The Universe Within by Neil Turok (Anansi) The most anticipated nonfiction book of the season, this year's Massey Lectures is a visionary look at the way the human mind can shape the future. Neil Turok is one of the world’s top physicists and founder of the African Institute for Mathematical Sciences (AIMS). He is currently the Director of the Perimeter Institute for Theoretical Physics.
Superbodies by Greg Wells (Harper Collins) Based on the wildly popular segments broadcast during the Vancouver Olympics, Superbodies explores how genetics and DNA, the brain, muscles, lungs, heart and blood work together in extreme conditions. Greg Wells, PhD, is a physiologist, researcher and professor of high-performance sport at the University of Toronto.
The 2012 Lane Anderson Prize Young Reader Finalists:
The Big Green Book of the Big Blue Sea by Helaine Becker (Kids Can Press) Based on the idea that knowledge is power, The Big Green Book of the Big Blue Sea shows how the ocean works and why this immense ecosystem needs our protection. Experiments using everyday materials help explain the scientific concepts. Helaine Becker is a bestselling writer of children’s fiction, nonfiction and verse.
Canada Recycles by Peter Cooke and Laura Suzuki (Scholastic Canada) Everyone knows that recycling our waste helps the environment, but do you know how? Canada Recycles looks at why people need to recycle and takes readers through the recycling process.
How to Raise Monarch Butterflies by Carol Pasternak (Firefly) With more than 50 unique, close-up photographs readers will learn about the life cycle of the Monarch and how to encourage populations in their own backyards. Carol Pasternak is a photographer, personal trainer and educator who raises Monarch butterflies with her family.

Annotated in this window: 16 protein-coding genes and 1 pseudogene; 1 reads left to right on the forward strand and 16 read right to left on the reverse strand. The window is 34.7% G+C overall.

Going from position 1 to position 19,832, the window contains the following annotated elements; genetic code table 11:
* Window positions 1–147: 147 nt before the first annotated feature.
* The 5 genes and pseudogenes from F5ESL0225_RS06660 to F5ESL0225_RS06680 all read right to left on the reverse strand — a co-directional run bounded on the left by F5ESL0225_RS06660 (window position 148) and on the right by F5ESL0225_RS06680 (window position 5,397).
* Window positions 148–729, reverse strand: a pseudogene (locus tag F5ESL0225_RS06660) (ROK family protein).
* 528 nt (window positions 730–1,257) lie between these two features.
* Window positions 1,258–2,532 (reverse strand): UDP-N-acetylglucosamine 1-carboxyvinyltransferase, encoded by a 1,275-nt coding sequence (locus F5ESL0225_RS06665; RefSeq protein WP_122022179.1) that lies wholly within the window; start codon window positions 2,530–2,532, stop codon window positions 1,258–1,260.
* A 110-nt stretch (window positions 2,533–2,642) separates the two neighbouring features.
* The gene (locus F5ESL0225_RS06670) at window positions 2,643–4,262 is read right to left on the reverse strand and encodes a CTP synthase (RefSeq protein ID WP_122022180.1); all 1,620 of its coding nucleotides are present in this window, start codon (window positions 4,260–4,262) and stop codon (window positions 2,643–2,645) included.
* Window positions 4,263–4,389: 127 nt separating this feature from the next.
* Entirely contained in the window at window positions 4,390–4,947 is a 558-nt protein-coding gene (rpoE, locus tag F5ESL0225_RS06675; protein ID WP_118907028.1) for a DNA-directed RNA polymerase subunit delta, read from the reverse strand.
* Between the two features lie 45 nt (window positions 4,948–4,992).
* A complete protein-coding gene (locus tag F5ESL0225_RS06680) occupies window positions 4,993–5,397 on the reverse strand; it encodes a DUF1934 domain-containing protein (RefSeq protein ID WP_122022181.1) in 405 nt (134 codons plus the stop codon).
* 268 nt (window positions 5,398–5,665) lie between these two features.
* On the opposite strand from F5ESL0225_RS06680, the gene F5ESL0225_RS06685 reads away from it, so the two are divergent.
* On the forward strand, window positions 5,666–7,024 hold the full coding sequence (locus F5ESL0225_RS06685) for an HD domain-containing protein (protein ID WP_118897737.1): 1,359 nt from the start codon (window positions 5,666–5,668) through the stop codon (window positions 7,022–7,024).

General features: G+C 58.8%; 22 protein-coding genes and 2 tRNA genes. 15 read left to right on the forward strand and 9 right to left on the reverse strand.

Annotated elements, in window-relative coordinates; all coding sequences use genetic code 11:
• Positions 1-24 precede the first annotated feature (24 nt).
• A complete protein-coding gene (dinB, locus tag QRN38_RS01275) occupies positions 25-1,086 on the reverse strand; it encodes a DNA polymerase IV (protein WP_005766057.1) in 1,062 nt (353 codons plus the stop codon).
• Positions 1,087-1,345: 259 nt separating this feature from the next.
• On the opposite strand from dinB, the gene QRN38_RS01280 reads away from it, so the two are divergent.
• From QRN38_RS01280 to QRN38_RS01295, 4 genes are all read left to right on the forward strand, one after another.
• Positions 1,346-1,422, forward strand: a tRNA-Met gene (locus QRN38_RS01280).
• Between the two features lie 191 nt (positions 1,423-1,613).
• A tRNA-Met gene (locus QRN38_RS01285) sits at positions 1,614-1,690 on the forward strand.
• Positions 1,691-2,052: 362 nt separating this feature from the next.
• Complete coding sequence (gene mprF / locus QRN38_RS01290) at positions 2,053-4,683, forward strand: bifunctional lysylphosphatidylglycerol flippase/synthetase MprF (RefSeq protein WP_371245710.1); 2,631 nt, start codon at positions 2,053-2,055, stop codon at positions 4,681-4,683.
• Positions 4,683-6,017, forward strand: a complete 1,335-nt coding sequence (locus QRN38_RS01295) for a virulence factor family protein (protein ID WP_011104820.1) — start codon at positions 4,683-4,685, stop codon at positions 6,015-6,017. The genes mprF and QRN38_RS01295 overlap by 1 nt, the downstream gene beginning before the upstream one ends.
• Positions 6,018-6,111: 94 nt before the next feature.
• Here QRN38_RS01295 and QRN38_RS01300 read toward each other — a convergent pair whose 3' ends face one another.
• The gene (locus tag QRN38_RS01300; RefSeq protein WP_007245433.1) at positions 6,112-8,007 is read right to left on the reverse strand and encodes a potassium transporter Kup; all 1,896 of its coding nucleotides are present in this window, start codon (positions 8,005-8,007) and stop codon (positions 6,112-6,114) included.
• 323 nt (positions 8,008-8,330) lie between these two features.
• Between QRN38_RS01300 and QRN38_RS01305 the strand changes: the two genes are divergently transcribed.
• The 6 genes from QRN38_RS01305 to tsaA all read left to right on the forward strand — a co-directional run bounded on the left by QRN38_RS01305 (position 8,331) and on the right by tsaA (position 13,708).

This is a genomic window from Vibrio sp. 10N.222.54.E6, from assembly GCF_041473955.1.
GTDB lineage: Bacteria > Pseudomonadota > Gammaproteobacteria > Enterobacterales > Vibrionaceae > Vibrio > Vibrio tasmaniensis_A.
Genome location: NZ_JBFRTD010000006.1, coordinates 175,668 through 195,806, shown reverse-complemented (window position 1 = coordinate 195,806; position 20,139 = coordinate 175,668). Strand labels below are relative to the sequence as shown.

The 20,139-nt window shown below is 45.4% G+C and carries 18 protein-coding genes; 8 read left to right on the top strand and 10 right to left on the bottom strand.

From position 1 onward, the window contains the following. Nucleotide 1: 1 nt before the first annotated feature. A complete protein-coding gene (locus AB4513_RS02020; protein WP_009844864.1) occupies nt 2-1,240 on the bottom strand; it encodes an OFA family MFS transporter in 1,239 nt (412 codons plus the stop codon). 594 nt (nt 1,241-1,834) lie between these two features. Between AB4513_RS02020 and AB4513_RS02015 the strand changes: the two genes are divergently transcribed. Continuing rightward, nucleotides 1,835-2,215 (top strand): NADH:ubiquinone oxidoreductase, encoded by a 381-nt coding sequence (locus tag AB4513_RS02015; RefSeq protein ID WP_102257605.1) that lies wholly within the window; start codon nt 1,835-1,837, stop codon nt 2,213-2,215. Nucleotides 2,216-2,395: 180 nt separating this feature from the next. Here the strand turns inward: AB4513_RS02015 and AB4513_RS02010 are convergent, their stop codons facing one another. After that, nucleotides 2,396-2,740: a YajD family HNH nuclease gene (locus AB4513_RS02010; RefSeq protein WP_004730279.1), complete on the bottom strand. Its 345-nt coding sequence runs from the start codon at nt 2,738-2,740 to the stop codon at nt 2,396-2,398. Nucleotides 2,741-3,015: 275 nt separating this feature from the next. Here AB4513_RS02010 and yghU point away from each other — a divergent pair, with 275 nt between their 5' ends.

The Lane Anderson designation honours the maiden names of Robert Fitzhenry’s mother, Margaret Lane, and his wife, Hilda Anderson Fitzhenry. The Fitzhenry Family Foundation is a privately directed Canadian foundation established in 1987 by Canadian publisher Robert I. Fitzhenry (1918-2008). The Lane Anderson Award is administered by Christopher Alam, a partner at the law firm of Gowling Lafleur Henderson LLP.
For further information, please contact:
Debby de Groot
MDG & Associates
Phone: (647) 295-2970
I have a son who's starting his second year as a physics undergrad. As you can imagine, I occasionally pass along a link or two to him pointing to stuff on the web I think he might find particularly interesting or useful. Thinking on that fact, I surmised that perhaps other science students might find those links interesting or useful as well. Hence, this series of posts here on the blog.